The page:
Saturday, 15 April 2006

Wogga 2

Easter is being very relaxed this year, so I have been working a little on the Wogga.


Sharon had us doing samplers in her online class, and I didn't get a chance to do one - so this is going to be perfect for that - the lines are brilliant for spacing.

I will be attempting to replicate seam treatments from my jigsaw puzzle, and will be posting them in my Stitch Combinations set at Flickr. (In passing, this is the first time I have organised the jigsaw puzzle into the Flickr set - it really did make me look again at how I file photographs! There are some more I will put up there, in time.)

But I won't restrict myself to just the jigsaw, although it is most interesting. I haven't yet found in there, for example, any Chevron stitch. Odd. But lots and lots of use of a straight stitch, and some quite complex.

I am getting quite excited! Marty did suggest I try a Rayon twist thread, but I think I will stick with what I have. I find that if I restrict myself (ie by thread and fabric limitations), it makes me do the creative bit some other way. One of the ways I tried this once was with this block, where I made myself use on DMC stranded (and maybe crochet cotton), in very set colours.

The wogga started off to be just Perle #8 crochet cotton, but it was obvious that wouldn't work for a lot of the fine stitches, although the bulk is good in others. So the #12 came out fairly quickly - and I think the DMC Dentelles tatting thread is not far away. The trick is to use good contrast, I think. And I need to think a little more about complementary colours for the blues, which is what suits mainly seem to be.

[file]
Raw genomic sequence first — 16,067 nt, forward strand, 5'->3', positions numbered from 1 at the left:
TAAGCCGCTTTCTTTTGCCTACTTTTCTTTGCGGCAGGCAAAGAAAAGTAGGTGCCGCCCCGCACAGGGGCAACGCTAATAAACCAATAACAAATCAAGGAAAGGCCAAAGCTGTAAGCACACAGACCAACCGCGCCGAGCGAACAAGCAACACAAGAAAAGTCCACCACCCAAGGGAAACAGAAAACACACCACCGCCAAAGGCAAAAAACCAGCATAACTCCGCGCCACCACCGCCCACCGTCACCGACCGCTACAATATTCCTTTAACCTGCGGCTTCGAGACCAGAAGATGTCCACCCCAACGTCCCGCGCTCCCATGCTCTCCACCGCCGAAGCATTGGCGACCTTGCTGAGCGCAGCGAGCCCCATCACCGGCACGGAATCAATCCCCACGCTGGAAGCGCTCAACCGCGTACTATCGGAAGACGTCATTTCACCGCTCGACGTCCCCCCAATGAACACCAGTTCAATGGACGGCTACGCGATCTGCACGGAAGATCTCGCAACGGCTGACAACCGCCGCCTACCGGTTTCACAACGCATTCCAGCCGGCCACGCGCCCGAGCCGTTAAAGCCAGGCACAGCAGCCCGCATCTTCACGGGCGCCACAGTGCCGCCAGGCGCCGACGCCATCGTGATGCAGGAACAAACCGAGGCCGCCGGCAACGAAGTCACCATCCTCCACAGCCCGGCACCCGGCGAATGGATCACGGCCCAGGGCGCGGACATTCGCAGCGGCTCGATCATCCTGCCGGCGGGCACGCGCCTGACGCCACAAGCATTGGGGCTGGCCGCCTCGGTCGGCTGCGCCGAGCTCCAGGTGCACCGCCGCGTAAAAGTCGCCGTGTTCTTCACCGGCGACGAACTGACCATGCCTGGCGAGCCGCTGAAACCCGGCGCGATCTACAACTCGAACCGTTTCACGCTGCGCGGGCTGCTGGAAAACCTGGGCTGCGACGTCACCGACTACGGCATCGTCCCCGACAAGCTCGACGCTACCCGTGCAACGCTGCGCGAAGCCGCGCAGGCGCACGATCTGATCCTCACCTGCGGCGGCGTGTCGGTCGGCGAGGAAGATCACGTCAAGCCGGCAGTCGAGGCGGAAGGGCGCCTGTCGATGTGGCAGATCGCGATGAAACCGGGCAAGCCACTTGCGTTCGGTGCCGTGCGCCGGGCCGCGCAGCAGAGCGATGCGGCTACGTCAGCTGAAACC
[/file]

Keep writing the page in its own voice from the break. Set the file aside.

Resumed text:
And I have discovered I don't have much in the way of blues, especially electric blues, in my crochet cotton. Now, purples and greens, that is another matter.


Blogger Iris said...

Chloe, I love this reminds me of the quilts my grandmothers made. They didn't have bright or fancy fabrics to work with like we do now...and they made quilts that were meant to be used. Your stitching truely gives it life. :o)

Thank you for shareing...I have learned so much.

10:45 am  
Blogger Allison said...

Waggas are on the front burner for me, too!
I am commissioned to make a quilt for a young boy to "grow up with" be made out of his baby clothes and blankets and bibs.

I spent today cutting off the snaps, zippers, and ribbing of those tiny garments so I could sew them into something else...tomorrow I will start assembling these precious fabrics into a cuddly quilt a boy can wrap himself up in...

The idea of the "Wagga" is so wonderful....of course it would be a needlework "institution" in Oz!!!!

2:10 pm  
Blogger Ribbonwiz said...

The Wagga is so interesting to watch and I'm enjoying seeing it's progress,
It's amazing what the ladies in those days made quilts out of.
And here we are spending lots of $'s on fabric only to cut it up into little pieces, ( quilty! ) my Dh always says to me, "that's not what i thought patchwork is about".
The Wagga really brings back what the true P/work should be about..

9:07 am  

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